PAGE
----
By Bhanuka Kirinde
The Voluntary National Review (VNR) on the UN Sustainable Development Goals (SDG)s to be submitted to the High-Level Political Forum (HLPF) of the United Nations undertaken by Sri Lanka shows that the country is making headway in successfully achieving the SDGs but more needs to be done to tackle issues related to climate change such as land degradation and deforestation.
Much of the work on the SDGs have been undertaken in the past year after the enactment of the Sustainable Development Act by the Sri Lanka Parliament in October 2017 which provides for the formulating of a national sustainable development policy and strategy; Sri Lanka VNR on the Status of Implementing Sustainable Development Goals was prepared by the Ministry of Sustainable Development, Wildlife and Regional Development to be submitted to the UN this month.
In the past year the Government has taken several initiatives to mainstream the SDGs in the country. These measures included the establishment of a Parliamentary Select Committee on Sustainable Development, the enactment of the Sustainable Development Act No. 19 of 2017 and the establishment of Ministry to serve as the focal point for coordinating and facilitating the implementation of SDGs.
The VNR pointed out that with the introduction of the Vision 2025 with emphasis on the ‘Blue Green’ Budget of 2018; the Review found that national policies are well aligned with the SDGs at both Goal and Target levels.
However, there are a number of targets/areas which are only partially aligned, in particular those related to environment and partnerships.
Sri Lanka VNR covered all 17 SDGs and analysed the current status and trends, gaps and challenges and the way forward for each of the SDG with detailed analyses on the goals selected for in-depth review at the 2018 HLPF.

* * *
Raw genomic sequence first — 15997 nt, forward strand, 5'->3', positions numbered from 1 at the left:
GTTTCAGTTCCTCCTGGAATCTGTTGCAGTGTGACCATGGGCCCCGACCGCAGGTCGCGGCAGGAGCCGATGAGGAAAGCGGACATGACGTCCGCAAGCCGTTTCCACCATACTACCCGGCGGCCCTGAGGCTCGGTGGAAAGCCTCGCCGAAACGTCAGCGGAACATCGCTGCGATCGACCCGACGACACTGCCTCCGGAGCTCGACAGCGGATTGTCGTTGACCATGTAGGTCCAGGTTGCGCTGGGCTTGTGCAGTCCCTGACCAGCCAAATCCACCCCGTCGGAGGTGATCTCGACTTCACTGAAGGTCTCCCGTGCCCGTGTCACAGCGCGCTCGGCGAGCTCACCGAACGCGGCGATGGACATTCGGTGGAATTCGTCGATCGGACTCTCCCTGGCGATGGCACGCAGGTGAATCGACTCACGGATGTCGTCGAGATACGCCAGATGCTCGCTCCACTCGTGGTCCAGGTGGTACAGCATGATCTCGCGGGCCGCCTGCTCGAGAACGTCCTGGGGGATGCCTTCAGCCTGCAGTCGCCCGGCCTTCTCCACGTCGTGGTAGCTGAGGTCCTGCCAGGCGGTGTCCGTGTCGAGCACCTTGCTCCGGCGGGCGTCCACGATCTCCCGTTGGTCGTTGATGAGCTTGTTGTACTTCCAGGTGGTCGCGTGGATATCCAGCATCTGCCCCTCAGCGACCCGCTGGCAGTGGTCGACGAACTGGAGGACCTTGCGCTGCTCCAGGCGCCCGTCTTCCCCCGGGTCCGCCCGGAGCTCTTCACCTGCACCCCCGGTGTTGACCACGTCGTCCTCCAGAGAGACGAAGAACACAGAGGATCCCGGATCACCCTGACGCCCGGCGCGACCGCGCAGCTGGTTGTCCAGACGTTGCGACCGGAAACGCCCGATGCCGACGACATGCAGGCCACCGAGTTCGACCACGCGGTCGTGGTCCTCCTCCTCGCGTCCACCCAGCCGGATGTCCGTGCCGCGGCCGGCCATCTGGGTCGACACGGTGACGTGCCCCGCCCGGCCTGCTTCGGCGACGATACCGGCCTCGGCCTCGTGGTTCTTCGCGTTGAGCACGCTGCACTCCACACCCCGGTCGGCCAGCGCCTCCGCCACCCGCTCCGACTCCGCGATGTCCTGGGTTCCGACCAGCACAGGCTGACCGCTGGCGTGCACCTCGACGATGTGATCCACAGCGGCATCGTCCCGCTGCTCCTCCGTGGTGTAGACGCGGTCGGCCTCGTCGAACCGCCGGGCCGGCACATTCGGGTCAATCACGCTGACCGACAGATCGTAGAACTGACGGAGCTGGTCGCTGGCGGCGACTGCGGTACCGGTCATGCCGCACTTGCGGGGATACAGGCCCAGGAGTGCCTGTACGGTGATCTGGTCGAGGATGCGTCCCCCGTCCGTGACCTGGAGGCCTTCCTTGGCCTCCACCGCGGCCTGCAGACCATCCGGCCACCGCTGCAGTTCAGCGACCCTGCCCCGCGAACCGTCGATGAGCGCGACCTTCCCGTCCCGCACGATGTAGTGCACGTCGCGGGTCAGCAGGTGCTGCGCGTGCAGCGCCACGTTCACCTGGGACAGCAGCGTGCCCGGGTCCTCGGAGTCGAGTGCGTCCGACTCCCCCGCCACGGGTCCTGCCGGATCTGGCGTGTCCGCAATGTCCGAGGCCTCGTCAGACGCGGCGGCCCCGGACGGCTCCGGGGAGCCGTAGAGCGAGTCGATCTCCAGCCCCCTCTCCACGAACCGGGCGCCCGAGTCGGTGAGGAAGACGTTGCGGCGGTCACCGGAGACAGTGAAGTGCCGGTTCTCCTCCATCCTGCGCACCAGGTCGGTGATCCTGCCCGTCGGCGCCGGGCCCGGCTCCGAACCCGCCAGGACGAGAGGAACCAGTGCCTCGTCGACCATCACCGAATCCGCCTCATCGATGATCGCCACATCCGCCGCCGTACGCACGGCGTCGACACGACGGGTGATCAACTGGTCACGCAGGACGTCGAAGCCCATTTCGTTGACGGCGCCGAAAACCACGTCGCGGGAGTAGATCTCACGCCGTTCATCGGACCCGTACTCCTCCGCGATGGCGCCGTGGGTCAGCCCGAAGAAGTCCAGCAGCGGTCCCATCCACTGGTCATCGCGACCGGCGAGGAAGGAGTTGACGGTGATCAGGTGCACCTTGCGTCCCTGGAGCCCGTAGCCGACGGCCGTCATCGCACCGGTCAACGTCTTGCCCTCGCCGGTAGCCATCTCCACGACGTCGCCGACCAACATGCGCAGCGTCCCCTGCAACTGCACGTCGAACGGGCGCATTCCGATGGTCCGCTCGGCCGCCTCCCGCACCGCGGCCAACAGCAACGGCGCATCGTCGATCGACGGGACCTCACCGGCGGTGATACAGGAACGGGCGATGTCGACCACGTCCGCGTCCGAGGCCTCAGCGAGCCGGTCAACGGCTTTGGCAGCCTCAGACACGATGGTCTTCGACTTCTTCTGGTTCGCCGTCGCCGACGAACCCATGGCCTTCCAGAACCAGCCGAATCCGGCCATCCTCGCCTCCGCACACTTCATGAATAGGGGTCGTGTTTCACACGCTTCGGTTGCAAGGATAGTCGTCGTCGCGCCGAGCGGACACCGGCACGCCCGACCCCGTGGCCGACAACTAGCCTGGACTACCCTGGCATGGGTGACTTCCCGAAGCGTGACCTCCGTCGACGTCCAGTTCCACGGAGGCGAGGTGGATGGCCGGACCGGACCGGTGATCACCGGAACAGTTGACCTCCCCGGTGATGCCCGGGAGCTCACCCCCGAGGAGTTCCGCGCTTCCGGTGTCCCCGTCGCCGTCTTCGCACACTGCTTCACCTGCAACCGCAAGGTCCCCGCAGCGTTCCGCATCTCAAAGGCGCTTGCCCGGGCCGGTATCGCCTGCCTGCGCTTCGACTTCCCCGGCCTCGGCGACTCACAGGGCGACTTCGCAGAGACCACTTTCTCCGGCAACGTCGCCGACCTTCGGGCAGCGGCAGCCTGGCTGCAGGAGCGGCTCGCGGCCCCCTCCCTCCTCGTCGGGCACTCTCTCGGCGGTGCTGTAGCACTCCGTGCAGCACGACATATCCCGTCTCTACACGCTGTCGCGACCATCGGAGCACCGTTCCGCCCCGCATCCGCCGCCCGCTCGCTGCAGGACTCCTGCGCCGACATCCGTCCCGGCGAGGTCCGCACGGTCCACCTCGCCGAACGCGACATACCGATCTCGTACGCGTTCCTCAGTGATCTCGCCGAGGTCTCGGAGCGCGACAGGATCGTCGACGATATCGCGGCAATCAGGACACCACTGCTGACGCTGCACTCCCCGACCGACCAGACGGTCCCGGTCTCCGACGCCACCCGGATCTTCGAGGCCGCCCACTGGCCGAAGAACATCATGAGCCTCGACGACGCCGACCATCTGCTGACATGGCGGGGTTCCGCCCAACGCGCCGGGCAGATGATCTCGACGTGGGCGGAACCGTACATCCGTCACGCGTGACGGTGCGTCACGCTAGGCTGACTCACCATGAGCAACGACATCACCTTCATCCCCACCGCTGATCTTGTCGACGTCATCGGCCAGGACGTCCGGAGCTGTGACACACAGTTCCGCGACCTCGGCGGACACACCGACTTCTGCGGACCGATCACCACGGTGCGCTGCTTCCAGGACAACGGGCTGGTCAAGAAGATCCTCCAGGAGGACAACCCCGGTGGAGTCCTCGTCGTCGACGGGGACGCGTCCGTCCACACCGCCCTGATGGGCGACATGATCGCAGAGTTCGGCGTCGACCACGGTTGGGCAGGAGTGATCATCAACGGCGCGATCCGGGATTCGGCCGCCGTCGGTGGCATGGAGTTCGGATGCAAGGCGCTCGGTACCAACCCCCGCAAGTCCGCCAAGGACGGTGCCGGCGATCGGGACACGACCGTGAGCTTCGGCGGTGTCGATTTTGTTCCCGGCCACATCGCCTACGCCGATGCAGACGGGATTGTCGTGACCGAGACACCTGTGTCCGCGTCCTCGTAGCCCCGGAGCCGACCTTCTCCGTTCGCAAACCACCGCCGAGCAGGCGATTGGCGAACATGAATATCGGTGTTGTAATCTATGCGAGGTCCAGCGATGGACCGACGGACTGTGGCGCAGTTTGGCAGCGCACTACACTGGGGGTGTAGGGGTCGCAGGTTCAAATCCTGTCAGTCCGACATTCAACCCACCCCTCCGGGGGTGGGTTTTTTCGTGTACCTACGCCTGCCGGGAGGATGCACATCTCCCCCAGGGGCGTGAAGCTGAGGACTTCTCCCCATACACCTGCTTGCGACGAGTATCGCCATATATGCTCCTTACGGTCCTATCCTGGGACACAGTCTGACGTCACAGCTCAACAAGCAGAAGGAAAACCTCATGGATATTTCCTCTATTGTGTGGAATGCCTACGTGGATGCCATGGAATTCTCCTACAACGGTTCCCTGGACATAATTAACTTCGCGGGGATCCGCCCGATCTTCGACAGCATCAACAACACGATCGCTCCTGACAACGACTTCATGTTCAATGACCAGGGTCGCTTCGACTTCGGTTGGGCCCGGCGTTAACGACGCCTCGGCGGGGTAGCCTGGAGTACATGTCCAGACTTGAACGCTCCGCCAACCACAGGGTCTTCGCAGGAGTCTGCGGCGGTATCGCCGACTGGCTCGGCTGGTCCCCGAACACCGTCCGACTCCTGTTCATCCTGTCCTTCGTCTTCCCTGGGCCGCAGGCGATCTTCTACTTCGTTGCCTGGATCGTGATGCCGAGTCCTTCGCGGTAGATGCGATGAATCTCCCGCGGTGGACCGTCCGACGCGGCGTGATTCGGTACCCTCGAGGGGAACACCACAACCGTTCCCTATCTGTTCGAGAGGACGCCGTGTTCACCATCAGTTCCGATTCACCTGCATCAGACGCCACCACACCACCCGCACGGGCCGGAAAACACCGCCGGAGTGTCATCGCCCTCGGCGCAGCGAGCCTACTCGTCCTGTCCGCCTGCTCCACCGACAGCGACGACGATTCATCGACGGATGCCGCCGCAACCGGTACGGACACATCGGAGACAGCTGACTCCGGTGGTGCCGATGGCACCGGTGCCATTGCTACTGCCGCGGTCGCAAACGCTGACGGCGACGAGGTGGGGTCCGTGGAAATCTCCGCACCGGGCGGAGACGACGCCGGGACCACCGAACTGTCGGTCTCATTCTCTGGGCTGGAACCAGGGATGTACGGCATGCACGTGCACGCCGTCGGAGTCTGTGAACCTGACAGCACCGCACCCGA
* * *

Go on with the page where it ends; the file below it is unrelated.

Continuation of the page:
The Review showed that with regard to SDG 6, Sri Lanka has made good progress. These are in terms of access to safe drinking water, though there are regional disparities to be addressed. It was found that climate change impacts can bring in challenges in this regard. A majority of households possess onsite sanitation facilities, but, there is a need for a centralised sewerage system in order to minimise possible health and environmental impacts of onsite facilities, VNR said.
It said that with regards to SDG 7, rising fossil fuel dependency has become a major challenge in the energy sector.
“The country has made achievements in terms of electrification. Renewable energy sources play an important role and there is much potential for further utilisation of renewable energy sources, including solar energy,” the VNR said.
It added that Sri Lanka has faced challenges in terms of transportation; housing and environmental issues due to urbanisation and policy measures have been taken to address these issues.
The Review said that the National Disaster Management Plan 2018-2030 has been prepared to address the issues related to disaster risk reduction.
The VNR also pointed out that forest degradation is a major cause for loss of biodiversity and it is also associated with land degradation and proper enforcement of related laws is important to minimise forest degradation and deforestation.
This, the VNR, said, should be clearly demarcated with forest boundaries, and through strengthening the capacity of forest managing agencies and increasing public awareness.
The Review said that Sri Lanka has made significant progress in several areas related to SDGs, in particular education, health and poverty.
The Sustainable Development Goals (SDGs) are a common call of action to bring an end to poverty, protect the earth and ensure that all people enjoy peace, prosperity and a secure future. The targets as given by the United Nations (UN) address 17 key areas including climate change, innovation, sustainable production and consumption, economic inequalities and education.
The VNR added that Sri Lanka is headed towards a sustainable and resilient society. The poverty rate in the country has dropped to 4.1% in 2016 and is moving towards an upper-middle-income status nation with a per capita GDP of $ 4,066. Unemployment rates are at a low of 5% for the past seven years.